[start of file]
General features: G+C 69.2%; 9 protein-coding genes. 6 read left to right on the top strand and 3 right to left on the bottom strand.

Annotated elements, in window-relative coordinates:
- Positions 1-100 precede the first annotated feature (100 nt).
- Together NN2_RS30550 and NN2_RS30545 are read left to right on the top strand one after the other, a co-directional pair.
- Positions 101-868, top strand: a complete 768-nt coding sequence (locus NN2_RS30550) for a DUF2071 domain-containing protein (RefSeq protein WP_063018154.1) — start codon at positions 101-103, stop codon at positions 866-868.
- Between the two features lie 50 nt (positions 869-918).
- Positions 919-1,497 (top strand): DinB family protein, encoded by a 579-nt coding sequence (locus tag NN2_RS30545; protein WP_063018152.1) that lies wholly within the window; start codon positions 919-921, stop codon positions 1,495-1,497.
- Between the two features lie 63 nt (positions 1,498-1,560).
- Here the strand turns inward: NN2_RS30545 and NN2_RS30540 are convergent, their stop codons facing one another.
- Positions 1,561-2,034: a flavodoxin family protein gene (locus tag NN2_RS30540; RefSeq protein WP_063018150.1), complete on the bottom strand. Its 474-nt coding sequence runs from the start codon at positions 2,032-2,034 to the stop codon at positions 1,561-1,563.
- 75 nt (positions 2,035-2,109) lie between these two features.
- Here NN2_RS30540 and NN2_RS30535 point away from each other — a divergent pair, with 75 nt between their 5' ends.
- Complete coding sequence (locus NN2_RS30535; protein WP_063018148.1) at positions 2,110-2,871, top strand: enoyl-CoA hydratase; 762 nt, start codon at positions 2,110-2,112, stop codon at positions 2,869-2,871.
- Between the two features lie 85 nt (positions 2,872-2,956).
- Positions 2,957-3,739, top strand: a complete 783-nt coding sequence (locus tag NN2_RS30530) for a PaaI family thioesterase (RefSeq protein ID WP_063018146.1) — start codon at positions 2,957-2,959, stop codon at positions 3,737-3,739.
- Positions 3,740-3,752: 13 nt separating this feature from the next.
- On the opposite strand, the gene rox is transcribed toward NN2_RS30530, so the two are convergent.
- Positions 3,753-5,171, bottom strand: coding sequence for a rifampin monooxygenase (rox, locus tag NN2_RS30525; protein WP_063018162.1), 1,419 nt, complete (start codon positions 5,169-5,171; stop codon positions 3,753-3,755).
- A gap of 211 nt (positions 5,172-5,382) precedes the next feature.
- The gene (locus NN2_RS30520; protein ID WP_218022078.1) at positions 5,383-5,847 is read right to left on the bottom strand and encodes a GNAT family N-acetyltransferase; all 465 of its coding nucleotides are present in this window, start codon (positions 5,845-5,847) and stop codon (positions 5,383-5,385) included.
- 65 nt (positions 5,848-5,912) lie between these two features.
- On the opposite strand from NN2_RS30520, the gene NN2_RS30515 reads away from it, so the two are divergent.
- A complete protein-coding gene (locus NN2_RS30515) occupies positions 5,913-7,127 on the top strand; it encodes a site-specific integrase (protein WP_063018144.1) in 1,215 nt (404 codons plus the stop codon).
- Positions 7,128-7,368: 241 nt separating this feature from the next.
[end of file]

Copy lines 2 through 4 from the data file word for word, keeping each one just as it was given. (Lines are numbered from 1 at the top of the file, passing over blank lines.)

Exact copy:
Annotated elements, in window-relative coordinates:
- Positions 1-100 precede the first annotated feature (100 nt).
- Together NN2_RS30550 and NN2_RS30545 are read left to right on the top strand one after the other, a co-directional pair.